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from Oil and Gas News (1919)

Valuable Balloon Gas First Discovered at Dexter, but Was Thought to be Worthless—It Wouldn't Light.

Kansas, and in fact the entire Mid-Continent oil and gas belt, which also includes Oklahoma and Texas, for many years has been wasting one of its most valuable products. And, with the exception of one small portion of the belt embraced in the Petrolia field, a short distance from Fort Worth, Tex., this waste still is going on. Not only have great quantities of a gas far more precious than fuel gas been permitted to escape, but drillers and producers have spilled much profanity over the unknown element.

But this same gas would have saved the United States and its Allies millions of dollars in the war, and would have saved the lives of many balloon observers. Had the Germans possessed it, their Zeppelins would have been almost invulnerable, and even now its quantity production promises more for the development of commercial air traffic than any other one thing. For it is the much talked of and little understood helium, a gas, which, while slightly heavier than hydrogen, still is much lighter than air, and is non-inflammable. Hydrogen, with which all balloons and dirigibles have been inflated heretofore, is highly inflammable.

So now oil and gas men are bewailing the ignorance which permitted a fortune to slip through their fingers; and down at Dexter, Kas., the people are regretting the prodigality with which they permitted their disappointing "wind gas" to escape. For Dexter was the first town in Kansas where helium was discovered.

It was in 1903, when a great gas well was drilled in. The nearest gas field at the time lay a considerable distance to the east, and the people of the little Southern Kansas town had visions of their village becoming a great manufacturing center. So it was agreed to “bring in the well” with fitting ceremony. The entire countryside gathered for the occasion, and a cheer went up as the cap was removed from the well and the gas roared forth. To make the demonstration more dramatic a lighted torch was thrust into the gas—and the torch went out.

Prof. H. P. Cady of the University of Kansas investigated the phenomenon and found in it helium, the presence of which on earth had been discovered only eight years before. Professor Cady's analysis showed the gas from the Dexter well to be largely composed of nitrogen, but he also found it contained 1.84 per cent helium. This is considered a rich content, and the greatest yet found is 2 per cent, discovered recently in the product of the Augusta, Kas., field by Dr. G. Sherburne Rogers of the United States Geological Survey, who describes the gas and tells its history in the National Geographic Magazine.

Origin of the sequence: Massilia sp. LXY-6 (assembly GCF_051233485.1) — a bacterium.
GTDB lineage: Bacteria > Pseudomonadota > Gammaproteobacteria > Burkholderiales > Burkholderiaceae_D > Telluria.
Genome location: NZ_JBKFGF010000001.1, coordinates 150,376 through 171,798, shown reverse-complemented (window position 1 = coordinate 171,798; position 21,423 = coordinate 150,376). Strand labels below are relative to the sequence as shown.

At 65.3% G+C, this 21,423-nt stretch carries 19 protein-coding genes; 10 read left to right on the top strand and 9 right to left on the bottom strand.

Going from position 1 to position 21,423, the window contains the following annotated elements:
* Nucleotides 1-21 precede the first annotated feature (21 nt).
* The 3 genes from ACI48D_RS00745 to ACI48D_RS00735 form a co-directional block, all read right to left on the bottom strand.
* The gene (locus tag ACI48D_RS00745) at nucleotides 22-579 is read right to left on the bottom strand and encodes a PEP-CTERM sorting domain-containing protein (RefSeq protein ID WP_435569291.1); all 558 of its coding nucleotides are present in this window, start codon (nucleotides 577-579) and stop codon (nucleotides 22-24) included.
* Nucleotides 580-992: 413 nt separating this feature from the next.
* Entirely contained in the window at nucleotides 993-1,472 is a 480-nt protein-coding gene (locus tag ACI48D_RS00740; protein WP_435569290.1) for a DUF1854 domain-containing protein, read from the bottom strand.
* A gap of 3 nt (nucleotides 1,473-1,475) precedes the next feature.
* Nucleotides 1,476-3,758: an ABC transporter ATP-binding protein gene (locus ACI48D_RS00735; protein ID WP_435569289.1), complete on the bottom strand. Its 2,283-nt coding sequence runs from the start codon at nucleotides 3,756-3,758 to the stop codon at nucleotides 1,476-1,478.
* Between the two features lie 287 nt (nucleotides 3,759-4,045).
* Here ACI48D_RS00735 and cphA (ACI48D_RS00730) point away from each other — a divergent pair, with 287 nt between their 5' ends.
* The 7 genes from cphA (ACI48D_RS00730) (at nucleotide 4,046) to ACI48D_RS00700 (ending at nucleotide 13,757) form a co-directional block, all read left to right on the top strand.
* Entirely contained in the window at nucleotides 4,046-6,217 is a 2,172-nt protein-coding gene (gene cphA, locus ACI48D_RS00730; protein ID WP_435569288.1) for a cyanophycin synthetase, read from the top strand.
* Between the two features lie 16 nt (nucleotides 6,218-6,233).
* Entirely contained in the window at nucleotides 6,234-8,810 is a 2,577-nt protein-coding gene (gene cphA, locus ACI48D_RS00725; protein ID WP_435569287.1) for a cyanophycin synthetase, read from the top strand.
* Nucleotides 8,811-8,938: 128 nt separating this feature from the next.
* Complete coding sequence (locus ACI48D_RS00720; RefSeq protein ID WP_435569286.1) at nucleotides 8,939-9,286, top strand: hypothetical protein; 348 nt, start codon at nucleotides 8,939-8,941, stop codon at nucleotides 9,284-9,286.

But back in 1903 the gas was not thought of any value except as a scientific curiosity, and no method was known for extracting it in quantities from other gases. So the Dexter well was permitted to dissipate its wealth into the atmosphere.

Found Only In America.

A few years later, however, someone, Doctor Rogers doesn't know who, discovered its adaptability for balloons. At the beginning of the war France and England scoured the earth in search of it, but without success, as the American field is the only one known in the world where it can be produced profitably. And then, when the United States entered the war, it was told of the value of helium for balloons, and someone remembered the discoveries in the Mid-Continent field. A method of extraction was devised, and two small experimental plants put in operation at Fort Worth, handling the product of the Petrolia field. These crude and elementary plants reduced the cost of producing helium from $1,700 to 10 cents a cubic foot.

The method employed, as described by Doctor Rogers, is to cool the gas to –328 degrees Fahrenheit, at which point all other constituents of natural gas become liquefied, while helium remains a gas. The natural gas is put under a very high pressure and then refrigerated, and when allowed to expand it becomes so cold that all its constituents, except helium, become liquefied. Doctor Rogers explains the principle by which these low temperatures are attained is one known to every motorist who is unfortunate enough to have to pump up his own tires. “When air is compressed in a tire it becomes hot; if the tire is allowed to cool to ordinary temperature and the valve is then opened, and the air allowed to escape, it becomes cool.”

Apparently a simple process, and yet Doctor Rogers says another method is being tried, in a third experimental station opened within the Petrolia field itself, which will lower the cost of production considerably under 10 cents a cubic foot. After devising its process of extraction and building its first two plants, the United States made its first shipment of 150,000 feet of helium, compressed in steel tanks, to Europe, shortly before the armistice was signed.

The old Dexter field is now extinct, and the other fields are much weaker than they were a few years ago, but still Doctor Rogers believes the United States can produce enough helium to keep lighter-than-air machines among the clouds for many years.